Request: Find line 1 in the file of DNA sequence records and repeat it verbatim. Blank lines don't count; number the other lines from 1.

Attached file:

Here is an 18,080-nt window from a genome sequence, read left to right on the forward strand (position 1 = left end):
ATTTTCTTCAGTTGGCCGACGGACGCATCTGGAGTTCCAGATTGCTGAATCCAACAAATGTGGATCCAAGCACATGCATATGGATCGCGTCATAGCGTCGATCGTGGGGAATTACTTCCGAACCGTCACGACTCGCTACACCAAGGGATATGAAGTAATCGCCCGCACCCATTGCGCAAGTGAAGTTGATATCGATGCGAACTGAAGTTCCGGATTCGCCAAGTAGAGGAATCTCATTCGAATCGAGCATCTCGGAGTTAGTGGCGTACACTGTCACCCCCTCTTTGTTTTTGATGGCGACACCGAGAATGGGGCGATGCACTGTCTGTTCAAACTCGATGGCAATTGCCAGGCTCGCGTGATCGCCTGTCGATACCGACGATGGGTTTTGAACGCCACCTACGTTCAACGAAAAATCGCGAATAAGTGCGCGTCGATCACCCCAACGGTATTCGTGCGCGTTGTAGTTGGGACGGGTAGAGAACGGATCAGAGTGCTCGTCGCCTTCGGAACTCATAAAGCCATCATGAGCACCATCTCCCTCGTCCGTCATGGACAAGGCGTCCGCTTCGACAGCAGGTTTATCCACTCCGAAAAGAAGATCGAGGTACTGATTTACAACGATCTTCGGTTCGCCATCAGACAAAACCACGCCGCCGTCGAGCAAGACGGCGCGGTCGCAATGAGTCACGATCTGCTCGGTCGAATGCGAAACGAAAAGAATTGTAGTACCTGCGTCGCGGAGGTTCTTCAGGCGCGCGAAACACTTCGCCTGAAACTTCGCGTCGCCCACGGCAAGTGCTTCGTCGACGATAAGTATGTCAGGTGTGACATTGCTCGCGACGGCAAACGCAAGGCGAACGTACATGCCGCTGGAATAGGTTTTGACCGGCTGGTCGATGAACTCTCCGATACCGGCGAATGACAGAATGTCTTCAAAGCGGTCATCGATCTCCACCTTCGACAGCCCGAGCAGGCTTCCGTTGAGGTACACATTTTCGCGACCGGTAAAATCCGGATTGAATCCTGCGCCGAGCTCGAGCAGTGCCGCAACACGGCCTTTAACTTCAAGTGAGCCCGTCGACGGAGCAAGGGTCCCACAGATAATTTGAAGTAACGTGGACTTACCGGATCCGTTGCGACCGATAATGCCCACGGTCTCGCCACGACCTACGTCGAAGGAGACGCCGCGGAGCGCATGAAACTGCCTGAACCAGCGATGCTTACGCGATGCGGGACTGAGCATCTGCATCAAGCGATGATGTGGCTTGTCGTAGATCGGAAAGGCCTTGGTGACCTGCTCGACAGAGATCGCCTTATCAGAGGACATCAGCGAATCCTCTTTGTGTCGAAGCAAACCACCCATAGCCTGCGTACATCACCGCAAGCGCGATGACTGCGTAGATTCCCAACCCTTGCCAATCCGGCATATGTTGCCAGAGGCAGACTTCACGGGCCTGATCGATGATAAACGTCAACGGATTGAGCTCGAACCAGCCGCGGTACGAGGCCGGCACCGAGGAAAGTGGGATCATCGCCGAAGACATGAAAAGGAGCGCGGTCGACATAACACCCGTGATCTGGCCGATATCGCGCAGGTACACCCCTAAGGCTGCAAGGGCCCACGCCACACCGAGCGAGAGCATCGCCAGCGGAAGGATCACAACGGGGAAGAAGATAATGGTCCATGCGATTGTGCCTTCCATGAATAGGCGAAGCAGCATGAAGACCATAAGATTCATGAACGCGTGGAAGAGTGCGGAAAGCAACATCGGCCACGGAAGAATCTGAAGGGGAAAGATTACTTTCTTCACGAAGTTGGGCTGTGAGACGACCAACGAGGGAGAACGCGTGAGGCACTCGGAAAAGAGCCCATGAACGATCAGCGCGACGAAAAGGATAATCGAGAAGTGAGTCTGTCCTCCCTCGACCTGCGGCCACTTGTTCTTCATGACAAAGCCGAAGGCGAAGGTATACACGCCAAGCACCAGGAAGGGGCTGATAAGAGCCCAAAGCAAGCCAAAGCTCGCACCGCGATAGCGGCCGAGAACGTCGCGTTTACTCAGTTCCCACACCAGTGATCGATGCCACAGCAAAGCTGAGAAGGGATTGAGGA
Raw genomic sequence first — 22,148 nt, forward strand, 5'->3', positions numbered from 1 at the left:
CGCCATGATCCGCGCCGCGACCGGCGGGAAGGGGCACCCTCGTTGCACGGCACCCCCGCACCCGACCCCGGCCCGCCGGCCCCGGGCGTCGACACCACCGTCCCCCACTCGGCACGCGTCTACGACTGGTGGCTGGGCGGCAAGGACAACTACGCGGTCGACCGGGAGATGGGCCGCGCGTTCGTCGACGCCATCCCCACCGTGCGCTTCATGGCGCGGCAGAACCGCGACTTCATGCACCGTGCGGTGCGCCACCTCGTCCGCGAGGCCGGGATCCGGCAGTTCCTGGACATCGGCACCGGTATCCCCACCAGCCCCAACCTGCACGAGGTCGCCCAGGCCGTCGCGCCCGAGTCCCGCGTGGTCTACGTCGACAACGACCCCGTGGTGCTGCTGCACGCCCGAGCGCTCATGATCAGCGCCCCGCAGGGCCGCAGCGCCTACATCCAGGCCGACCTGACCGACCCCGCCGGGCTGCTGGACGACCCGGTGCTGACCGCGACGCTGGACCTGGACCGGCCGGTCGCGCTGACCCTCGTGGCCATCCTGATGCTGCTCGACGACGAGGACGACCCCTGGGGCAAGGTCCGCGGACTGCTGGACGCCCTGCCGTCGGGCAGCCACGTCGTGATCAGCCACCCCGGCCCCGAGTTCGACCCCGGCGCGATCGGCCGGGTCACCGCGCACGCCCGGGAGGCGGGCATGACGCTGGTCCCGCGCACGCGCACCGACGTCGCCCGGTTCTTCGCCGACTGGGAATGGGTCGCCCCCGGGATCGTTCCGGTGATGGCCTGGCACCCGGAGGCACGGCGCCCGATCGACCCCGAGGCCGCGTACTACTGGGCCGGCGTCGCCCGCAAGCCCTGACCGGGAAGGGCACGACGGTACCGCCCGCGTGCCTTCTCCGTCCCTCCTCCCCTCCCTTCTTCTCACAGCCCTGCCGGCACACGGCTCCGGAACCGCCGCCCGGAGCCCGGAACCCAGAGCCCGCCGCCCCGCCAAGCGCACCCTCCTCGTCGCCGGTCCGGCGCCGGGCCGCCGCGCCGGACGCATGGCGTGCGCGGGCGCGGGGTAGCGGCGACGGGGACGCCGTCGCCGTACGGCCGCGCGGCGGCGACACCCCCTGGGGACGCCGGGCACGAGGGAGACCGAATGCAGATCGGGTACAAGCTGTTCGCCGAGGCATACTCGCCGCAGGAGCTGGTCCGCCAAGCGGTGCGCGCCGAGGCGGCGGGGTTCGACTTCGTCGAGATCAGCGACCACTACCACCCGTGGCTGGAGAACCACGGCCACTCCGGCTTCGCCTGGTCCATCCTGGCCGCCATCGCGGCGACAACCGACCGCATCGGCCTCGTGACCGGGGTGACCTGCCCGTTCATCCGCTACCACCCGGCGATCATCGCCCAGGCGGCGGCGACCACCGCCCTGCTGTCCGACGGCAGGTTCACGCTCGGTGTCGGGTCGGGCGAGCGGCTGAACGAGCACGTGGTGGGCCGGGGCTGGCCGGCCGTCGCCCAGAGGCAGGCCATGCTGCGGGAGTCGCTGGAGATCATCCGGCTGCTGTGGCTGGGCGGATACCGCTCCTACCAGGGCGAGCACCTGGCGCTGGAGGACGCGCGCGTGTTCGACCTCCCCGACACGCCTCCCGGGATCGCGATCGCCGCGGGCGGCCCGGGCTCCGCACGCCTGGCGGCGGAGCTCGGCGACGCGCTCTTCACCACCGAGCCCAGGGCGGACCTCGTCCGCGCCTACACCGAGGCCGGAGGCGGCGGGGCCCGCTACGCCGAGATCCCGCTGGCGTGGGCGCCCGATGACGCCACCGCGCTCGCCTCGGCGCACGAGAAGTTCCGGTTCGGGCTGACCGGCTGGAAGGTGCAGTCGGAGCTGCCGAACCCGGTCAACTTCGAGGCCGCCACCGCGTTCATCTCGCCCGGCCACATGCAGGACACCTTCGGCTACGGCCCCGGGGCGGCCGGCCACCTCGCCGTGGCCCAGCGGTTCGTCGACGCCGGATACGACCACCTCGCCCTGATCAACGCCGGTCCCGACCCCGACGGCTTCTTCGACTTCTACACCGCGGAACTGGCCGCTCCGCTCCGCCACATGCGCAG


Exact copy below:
Here is an 18,080-nt window from a genome sequence, read left to right on the forward strand (position 1 = left end):